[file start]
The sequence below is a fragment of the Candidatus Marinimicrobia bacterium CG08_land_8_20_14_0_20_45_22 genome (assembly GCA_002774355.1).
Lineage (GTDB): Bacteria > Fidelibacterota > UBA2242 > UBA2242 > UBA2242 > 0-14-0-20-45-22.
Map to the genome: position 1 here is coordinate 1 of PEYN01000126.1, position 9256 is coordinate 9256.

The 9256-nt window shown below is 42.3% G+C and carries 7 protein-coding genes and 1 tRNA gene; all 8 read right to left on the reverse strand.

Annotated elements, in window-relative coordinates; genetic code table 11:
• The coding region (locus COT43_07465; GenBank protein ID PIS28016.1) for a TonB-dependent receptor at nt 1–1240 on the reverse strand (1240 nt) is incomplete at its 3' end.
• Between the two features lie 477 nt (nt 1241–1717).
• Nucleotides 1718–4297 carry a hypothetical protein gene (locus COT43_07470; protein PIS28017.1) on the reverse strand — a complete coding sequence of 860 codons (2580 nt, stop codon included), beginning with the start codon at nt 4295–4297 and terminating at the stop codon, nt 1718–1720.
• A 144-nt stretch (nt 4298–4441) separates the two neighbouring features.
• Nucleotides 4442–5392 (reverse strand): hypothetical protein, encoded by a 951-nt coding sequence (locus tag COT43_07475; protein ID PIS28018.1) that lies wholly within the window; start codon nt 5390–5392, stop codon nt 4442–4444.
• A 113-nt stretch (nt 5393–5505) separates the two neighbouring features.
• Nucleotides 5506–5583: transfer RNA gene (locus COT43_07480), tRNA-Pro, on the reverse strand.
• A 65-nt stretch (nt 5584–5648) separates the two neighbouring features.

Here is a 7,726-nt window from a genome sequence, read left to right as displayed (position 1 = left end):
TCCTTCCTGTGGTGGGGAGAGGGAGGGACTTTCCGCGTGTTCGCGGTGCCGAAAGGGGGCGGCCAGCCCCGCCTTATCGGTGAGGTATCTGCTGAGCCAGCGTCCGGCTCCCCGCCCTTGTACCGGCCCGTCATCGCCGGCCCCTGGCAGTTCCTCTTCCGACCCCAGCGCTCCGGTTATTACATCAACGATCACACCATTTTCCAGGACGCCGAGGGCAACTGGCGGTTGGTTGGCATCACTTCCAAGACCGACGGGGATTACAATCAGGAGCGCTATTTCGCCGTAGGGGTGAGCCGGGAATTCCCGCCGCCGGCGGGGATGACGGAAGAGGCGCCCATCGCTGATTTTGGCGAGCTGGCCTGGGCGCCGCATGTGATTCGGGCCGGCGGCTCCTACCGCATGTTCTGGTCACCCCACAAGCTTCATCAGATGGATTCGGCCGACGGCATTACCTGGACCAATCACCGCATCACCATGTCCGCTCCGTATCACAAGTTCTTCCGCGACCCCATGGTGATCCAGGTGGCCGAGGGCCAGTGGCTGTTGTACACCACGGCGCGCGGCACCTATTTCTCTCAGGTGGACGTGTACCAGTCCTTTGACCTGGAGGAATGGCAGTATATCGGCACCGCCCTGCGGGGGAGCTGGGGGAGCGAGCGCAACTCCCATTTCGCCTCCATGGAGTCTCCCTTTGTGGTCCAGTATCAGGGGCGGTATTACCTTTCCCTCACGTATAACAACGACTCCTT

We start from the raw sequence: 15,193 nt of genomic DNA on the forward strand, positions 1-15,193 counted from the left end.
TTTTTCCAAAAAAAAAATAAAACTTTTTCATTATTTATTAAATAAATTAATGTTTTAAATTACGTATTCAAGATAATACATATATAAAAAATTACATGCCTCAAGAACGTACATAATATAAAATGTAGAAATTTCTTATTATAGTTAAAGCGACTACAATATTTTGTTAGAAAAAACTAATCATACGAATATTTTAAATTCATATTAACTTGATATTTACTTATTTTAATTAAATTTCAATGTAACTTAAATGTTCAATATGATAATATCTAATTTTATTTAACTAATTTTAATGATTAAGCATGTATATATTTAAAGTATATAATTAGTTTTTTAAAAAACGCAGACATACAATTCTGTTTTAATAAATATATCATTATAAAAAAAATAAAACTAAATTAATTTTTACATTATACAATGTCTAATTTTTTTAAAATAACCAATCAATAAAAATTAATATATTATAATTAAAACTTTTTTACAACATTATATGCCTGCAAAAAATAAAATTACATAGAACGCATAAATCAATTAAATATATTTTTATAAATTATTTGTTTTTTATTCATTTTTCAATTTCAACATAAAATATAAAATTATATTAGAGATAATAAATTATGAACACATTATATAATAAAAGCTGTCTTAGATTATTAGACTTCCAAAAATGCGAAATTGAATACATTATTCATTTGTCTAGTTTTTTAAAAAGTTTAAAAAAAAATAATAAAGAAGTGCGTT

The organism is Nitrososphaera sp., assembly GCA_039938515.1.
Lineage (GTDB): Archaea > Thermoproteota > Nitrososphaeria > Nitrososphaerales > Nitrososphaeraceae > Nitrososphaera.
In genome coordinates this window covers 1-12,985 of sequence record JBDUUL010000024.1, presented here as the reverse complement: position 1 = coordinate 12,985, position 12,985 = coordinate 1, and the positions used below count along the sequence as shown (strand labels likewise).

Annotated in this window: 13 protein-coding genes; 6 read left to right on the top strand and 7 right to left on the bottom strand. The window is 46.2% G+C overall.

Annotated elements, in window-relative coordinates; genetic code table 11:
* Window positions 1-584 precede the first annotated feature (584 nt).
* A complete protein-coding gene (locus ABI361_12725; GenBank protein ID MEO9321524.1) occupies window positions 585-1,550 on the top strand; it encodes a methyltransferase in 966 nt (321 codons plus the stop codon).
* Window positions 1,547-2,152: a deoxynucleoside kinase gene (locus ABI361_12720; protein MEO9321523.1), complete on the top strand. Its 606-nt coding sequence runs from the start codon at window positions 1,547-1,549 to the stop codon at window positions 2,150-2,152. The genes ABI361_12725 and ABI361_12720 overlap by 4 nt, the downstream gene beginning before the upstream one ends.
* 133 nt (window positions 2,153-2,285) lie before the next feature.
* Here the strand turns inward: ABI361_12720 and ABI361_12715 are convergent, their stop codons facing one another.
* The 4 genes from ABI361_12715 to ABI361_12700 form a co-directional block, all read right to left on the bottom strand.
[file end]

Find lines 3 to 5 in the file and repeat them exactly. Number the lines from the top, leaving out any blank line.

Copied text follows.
Map to the genome: position 1 here is coordinate 1 of PEYN01000126.1, position 9256 is coordinate 9256.

The 9256-nt window shown below is 42.3% G+C and carries 7 protein-coding genes and 1 tRNA gene; all 8 read right to left on the reverse strand.

Annotated elements, in window-relative coordinates; genetic code table 11: